Author: Andrew Hare

  • The Great Leap Backward

    The revolution will most certainly not take place on the iPad.  Apple, the hardware, software and electronics mainstream-cum-alternative brand, has bestowed upon the masses yet another spectacle of the box from on high.  The iPad, a tablet computer, represents perhaps the most advanced form of media convergence available as a consumer electronic device.  The question isn’t what it can do, but what it can’t do.  Internet, email, photos, videos, music, books, magazines, newspapers, and although the iPad is not designed to replace a cellphone, <

  • From Orality To Digitization: Leaping Past The Written Word With ITC For Development In Rwanda

    “Writing,” according to Walter Ong, “is the most momentous of all human technological inventions.  Because it moves speech from the oral-aural to a new sensory world, that of vision, it transforms speech and thought as well.”  The transition from oral culture towards written culture, also represents the first major technological shift that profoundly altered mankind’s relation with the world and the self.   For Robert Logan, the introduction of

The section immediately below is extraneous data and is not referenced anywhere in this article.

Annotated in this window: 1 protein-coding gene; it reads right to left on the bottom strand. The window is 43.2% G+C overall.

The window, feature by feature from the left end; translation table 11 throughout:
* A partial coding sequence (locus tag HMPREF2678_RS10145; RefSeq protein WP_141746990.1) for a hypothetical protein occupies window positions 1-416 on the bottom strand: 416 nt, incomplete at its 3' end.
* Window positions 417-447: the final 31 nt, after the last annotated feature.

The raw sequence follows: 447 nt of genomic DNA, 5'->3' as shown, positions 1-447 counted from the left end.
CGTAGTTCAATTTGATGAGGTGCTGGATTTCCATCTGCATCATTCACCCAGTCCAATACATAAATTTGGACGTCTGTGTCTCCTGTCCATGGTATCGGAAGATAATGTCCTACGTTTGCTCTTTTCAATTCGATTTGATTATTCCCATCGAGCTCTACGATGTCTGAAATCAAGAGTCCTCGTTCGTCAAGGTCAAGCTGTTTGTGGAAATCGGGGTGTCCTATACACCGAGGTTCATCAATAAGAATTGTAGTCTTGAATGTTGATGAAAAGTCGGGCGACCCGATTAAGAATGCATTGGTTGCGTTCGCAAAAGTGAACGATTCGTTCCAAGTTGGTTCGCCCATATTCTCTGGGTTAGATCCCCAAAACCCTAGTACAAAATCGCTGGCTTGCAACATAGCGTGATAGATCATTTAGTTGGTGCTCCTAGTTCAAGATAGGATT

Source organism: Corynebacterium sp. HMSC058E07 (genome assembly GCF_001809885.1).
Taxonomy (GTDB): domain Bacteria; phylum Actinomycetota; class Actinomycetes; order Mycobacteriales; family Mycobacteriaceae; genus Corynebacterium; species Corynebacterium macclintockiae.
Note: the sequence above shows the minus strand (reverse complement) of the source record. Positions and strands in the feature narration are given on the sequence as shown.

• A Facebook Group Takes On Marriage (and God) in the Middle East

    “We are witnessing a fundamental change in how individuals can interact with their democracy and experience their role as citizens.  Ideal citizens need not be seen purely as trying to inform themselves about what others have found, so that they can vote intelligently.  They need not be limited to reading the opinions of opinion makers and judging them in private conversations.  They are no longer constrained to occupy the role of mere readers, viewers, and listeners.  They can be, instead, participants in a conversation.” – Yochai Benkler, The Wealth of Networks

  • Towards A "Too-Smart" City

    One area full of possibilities for exploration within media studies is the incorporation of technology into the physical environment that surrounds. The constant connectivity of modern (or postmodern) life presents unique challenges when attempting to harness the technology to improve the spaces we inhabit in the “real-world.”